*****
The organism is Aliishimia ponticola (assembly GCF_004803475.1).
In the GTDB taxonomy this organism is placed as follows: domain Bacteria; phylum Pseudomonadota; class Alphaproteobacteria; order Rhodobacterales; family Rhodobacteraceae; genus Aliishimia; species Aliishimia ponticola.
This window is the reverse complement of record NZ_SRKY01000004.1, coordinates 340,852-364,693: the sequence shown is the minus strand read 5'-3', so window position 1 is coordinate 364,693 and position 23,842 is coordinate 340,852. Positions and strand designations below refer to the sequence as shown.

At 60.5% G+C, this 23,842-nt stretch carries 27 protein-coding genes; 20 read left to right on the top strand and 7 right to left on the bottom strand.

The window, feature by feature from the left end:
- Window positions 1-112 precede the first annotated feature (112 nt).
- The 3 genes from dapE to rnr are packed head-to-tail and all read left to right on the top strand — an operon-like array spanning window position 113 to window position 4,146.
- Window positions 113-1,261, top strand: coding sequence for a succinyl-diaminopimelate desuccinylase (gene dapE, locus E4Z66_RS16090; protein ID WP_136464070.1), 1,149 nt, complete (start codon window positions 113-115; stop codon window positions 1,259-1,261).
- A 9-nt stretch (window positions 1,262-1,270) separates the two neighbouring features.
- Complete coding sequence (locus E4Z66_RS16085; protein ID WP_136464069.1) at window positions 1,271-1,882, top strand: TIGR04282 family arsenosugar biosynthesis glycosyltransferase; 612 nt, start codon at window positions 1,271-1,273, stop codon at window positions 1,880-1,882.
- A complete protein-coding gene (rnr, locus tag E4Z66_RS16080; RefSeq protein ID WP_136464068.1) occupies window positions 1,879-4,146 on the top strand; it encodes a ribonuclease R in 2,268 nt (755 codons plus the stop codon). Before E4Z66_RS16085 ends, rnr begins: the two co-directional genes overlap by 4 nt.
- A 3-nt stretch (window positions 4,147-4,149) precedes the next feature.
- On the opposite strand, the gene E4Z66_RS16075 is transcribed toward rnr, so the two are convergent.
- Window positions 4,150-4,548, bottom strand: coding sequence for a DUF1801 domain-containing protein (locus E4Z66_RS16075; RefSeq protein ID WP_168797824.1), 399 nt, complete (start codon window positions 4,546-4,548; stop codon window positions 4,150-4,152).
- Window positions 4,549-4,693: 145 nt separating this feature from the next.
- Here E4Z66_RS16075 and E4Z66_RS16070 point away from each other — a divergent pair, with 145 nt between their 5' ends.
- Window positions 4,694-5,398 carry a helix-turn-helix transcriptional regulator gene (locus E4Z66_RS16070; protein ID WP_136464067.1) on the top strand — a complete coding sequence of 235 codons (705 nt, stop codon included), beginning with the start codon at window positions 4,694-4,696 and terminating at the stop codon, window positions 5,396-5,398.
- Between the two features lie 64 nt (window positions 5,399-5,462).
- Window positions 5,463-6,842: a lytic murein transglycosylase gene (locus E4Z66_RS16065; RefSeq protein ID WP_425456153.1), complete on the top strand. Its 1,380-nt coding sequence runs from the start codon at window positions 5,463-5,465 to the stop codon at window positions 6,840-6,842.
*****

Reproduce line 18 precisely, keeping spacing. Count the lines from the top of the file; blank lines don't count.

- Between the two features lie 64 nt (window positions 5,399-5,462).